The problem with consumerism is that it can never fulfil. Remember what Lao Tzu said “he who knows that enough is enough will always have enough”. It is our attachments to the world, to desire, to materialism, to our ego that cause our suffering. That is the second noble truth of Buddhism. Mayhems philosophy is Zen in nature, its route to the enlightened state though is by vicious “self” destruction. “It is only when you lose everything that your free to do anything” opinions Jack. For Jack fighting and losing his attachment causes him to feel unattached to the situations that would have troubled him previously. “I’m the Zen master, I am enlightened, after Fight Club the sound in you life has the volume turned down, you can deal with anything”. Zen does not advocate violence or anything destructive. It proceeds by introspection and meditation. By peering inward the person sees the truth of impermanence, the truth of the Dharma. Freedom is obtained when one relinquishes the need to control and the desire for sense pleasure or objects. Freedom is obtained when we realise that much of our lives is not under our control but our metal state is. In other words our reaction to it. Our thoughts are thoughts and nothing more than that. Zen operates not by causing a dramatic revolution in the person but rather a subtle disintegration of all the selfish and destructive things that a person performs.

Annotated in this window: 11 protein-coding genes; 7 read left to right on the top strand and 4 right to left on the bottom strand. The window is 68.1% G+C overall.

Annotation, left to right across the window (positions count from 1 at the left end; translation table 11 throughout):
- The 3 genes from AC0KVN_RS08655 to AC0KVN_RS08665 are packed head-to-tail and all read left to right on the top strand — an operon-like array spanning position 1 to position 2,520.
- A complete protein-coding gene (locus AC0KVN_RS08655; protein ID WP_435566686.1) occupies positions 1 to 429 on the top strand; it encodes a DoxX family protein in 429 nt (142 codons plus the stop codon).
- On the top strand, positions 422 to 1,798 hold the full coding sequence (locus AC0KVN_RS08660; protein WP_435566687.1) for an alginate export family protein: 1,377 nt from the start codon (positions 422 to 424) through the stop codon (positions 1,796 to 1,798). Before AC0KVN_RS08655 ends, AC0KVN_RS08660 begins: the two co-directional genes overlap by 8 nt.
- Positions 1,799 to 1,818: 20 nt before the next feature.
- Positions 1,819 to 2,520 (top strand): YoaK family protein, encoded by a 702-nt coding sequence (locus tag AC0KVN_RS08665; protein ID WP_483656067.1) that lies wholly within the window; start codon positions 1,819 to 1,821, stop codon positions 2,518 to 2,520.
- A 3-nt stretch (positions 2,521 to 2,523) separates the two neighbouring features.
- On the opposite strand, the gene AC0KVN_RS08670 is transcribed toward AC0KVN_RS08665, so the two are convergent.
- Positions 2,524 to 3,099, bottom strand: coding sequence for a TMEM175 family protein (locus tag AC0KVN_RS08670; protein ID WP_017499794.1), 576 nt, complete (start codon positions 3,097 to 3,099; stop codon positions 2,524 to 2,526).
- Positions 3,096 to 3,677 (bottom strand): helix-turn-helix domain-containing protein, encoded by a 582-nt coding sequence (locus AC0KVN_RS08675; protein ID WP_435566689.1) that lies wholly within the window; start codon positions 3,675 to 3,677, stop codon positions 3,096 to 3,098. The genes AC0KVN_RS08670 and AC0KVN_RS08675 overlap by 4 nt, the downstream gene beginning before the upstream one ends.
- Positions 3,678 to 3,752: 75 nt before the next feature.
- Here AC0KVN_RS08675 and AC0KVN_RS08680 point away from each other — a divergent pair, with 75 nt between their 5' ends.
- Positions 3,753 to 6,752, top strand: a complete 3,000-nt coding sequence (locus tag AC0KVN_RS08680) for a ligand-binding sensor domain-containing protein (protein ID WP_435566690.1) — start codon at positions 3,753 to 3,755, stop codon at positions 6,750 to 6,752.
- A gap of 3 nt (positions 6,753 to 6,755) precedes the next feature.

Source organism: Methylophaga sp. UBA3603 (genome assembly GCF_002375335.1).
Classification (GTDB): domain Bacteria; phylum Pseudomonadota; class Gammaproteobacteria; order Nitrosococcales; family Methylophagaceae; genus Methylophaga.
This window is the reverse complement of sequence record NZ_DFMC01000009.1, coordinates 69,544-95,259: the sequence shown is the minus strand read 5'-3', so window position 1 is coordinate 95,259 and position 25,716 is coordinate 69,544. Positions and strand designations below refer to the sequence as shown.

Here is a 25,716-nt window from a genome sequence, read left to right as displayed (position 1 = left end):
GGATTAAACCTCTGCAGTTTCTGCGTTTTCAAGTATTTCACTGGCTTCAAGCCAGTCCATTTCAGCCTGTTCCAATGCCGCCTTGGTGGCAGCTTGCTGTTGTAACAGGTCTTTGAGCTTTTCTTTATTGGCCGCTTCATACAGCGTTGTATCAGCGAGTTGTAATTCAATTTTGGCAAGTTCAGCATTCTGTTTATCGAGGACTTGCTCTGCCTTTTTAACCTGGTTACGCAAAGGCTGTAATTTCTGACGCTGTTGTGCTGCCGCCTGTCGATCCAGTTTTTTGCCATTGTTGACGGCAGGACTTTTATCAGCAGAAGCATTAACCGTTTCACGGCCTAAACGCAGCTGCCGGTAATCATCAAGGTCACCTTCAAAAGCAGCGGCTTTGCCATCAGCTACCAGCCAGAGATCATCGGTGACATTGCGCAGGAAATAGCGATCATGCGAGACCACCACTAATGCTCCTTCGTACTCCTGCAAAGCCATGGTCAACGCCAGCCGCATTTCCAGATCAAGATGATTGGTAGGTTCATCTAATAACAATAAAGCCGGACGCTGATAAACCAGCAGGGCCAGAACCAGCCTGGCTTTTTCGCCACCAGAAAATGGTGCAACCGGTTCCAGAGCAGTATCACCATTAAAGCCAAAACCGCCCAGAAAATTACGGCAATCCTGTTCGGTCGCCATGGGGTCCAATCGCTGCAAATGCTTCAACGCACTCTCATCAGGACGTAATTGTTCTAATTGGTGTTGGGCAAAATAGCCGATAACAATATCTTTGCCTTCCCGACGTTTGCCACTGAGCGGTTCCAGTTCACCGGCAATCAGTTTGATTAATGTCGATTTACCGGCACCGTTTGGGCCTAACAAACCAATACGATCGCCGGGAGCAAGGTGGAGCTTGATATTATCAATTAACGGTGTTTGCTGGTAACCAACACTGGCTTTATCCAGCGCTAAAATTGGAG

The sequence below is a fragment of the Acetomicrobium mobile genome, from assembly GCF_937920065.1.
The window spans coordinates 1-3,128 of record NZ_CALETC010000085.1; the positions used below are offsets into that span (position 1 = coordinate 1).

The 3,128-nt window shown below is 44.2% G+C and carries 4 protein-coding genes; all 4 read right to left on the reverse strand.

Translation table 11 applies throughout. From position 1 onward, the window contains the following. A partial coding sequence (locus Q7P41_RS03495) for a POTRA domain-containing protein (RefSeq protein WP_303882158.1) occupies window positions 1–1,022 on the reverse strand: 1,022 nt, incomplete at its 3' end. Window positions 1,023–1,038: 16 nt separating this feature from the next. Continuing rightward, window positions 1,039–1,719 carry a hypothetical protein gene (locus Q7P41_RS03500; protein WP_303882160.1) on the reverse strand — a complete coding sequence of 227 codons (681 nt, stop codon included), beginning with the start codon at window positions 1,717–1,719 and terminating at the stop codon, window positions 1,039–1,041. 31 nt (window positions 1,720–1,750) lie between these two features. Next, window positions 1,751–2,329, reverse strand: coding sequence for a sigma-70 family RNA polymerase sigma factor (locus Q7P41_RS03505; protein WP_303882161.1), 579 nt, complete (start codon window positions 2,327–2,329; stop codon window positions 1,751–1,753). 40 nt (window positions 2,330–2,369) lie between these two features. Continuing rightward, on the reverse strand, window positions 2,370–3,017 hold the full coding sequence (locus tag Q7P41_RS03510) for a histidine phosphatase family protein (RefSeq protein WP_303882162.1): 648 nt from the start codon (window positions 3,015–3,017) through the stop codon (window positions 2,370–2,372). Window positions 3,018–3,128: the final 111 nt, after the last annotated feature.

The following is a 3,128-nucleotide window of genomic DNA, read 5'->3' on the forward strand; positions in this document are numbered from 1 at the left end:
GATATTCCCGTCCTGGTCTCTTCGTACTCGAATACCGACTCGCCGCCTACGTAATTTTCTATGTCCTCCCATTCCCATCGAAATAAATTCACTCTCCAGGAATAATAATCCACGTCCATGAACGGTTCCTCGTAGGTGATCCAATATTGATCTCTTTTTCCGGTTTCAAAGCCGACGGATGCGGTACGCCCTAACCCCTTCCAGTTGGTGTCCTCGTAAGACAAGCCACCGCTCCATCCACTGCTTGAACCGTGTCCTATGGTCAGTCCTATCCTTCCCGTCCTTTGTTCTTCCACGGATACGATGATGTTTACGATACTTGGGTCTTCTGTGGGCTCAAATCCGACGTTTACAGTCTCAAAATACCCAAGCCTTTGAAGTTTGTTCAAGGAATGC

Cultural evolution happens faster than biological evolution. We cannot turn the clock back nor would everyone outside of having adolescent fantasies want to. This is our time, our lives like it or not. This is the only life that we will ever have and we are enormously lucky to have it. Every man is my brother and every woman is my sister. We are bound to each other not only by our DNA but in the awareness that every person is a self with feelings, hopes and dreams. Every person is capable of pain and pleasure and therefore entitled to our moral consideration. We are lucky to live in a time and place where most of the horrors that characterise our past have been overcome. We should resist the temptation to slide into nihilism and we should resist others who wish to lead us into the bonds of suffering and slavery. This means that we should all grow up, participate in our society, negotiate between our needs and the needs of the community. Peter Singer’s book the Expanding Circle sees our moral sense extend from ourselves to our family, to kin and kith, to the village, town, country to the rest of the human species. Project Civilisation rather than project Mayhem.